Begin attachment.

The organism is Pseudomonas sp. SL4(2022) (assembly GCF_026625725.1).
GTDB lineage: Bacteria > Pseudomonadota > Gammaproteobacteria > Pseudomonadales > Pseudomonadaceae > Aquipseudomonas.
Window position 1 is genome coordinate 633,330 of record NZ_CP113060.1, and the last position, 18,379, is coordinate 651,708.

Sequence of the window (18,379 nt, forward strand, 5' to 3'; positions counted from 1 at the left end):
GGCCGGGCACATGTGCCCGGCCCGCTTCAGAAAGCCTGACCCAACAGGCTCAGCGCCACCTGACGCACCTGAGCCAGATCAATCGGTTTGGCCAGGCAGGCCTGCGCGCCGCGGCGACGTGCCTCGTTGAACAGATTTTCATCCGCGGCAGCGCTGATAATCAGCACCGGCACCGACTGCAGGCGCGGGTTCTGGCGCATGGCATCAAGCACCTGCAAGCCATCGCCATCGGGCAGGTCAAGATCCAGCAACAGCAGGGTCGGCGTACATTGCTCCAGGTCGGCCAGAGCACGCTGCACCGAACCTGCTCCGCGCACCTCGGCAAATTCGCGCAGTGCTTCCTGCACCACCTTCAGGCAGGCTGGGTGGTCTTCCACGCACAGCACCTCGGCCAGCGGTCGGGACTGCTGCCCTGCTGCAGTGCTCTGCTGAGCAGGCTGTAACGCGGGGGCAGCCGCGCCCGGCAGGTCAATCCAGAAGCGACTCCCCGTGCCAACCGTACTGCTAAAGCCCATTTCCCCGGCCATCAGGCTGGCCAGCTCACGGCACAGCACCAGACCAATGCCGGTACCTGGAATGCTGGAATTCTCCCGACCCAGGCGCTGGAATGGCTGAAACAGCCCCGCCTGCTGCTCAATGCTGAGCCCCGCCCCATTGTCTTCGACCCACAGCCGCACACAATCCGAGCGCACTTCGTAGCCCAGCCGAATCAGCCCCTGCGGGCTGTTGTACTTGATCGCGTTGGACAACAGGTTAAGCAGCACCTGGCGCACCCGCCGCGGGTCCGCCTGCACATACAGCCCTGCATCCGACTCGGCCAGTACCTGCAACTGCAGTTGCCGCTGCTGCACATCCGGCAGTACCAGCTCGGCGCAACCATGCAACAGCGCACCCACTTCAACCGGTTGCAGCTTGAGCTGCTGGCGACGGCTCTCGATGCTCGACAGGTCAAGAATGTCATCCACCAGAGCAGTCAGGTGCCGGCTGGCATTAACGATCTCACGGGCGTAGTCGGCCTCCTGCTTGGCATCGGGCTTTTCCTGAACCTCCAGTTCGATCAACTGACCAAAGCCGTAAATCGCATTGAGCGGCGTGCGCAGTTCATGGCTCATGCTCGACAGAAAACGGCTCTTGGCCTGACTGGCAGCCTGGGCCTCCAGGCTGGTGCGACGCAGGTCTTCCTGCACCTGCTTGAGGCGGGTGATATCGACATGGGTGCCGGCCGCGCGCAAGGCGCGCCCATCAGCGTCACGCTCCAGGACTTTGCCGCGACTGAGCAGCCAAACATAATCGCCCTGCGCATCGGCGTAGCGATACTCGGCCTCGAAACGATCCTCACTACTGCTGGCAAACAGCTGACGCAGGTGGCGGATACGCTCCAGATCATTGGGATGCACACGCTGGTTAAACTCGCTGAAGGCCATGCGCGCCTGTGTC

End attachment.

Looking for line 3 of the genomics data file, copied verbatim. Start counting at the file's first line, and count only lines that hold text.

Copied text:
Window position 1 is genome coordinate 633,330 of record NZ_CP113060.1, and the last position, 18,379, is coordinate 651,708.